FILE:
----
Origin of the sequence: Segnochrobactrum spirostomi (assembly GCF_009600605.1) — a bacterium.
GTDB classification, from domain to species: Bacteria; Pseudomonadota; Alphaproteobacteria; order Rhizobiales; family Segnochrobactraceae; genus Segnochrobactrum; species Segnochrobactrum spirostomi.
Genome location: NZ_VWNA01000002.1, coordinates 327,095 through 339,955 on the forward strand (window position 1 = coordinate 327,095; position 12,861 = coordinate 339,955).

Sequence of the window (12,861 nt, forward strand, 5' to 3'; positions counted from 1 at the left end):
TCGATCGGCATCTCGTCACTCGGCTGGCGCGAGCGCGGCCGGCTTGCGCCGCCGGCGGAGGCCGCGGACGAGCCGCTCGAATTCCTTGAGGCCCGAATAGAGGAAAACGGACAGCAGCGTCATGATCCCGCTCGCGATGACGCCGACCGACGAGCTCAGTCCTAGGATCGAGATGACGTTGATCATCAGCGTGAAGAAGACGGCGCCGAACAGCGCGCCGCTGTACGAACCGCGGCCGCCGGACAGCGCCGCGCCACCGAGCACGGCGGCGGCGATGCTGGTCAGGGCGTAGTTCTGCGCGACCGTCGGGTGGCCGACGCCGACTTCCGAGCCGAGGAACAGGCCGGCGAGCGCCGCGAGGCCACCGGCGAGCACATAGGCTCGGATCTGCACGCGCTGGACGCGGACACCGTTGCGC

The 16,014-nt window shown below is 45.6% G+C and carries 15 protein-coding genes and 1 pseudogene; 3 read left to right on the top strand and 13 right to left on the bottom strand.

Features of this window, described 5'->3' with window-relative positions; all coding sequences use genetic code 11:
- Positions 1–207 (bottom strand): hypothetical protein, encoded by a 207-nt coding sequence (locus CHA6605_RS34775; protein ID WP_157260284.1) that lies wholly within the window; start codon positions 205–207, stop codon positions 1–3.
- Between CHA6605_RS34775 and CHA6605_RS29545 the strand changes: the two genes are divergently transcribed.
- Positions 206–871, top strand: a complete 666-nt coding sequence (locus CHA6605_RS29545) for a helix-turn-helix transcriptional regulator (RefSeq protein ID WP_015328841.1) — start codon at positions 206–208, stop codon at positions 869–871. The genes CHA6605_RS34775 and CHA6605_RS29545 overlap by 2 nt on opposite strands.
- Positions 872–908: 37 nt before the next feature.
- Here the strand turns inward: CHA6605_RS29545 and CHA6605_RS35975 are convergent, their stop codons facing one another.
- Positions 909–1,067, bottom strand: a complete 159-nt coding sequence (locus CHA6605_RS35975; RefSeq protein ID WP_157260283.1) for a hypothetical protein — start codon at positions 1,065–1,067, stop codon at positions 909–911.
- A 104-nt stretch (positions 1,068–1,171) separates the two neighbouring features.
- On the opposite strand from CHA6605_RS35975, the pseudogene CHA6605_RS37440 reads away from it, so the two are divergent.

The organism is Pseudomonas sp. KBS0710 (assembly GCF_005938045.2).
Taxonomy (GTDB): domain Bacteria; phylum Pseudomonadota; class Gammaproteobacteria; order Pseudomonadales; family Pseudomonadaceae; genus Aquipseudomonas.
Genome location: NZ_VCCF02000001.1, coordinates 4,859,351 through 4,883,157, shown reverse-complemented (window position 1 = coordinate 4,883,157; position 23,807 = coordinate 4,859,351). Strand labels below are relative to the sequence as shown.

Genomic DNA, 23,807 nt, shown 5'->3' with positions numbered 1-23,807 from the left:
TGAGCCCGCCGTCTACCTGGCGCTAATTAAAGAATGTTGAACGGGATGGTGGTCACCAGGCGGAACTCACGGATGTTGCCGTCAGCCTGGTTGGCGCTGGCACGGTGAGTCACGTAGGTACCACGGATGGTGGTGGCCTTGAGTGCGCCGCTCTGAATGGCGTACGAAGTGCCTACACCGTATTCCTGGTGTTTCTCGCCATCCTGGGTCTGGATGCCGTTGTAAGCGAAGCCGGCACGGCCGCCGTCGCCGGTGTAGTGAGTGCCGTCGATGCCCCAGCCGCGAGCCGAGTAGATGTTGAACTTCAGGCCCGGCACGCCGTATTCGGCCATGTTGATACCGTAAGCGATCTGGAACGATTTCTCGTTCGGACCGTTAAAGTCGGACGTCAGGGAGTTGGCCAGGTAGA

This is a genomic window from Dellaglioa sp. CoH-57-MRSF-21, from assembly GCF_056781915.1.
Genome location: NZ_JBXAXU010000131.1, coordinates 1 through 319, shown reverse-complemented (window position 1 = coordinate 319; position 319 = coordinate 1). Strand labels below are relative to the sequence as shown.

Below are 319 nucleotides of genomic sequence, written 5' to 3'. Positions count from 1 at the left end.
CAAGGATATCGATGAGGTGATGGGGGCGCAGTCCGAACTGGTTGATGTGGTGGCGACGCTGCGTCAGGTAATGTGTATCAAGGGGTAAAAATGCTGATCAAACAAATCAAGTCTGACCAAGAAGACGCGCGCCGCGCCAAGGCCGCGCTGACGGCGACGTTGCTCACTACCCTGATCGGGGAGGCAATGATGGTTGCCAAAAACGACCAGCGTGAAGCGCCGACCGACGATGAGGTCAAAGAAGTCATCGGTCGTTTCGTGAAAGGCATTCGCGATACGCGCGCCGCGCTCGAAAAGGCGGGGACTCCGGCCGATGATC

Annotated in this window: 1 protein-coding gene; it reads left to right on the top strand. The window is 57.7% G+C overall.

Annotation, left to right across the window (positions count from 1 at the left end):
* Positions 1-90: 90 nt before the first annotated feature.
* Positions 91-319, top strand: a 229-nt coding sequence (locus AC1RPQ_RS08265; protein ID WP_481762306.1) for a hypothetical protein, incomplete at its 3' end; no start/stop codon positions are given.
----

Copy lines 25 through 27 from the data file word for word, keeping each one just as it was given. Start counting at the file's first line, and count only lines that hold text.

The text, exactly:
Annotated in this window: 1 protein-coding gene; it reads left to right on the top strand. The window is 57.7% G+C overall.

Annotation, left to right across the window (positions count from 1 at the left end):
* Positions 1-90: 90 nt before the first annotated feature.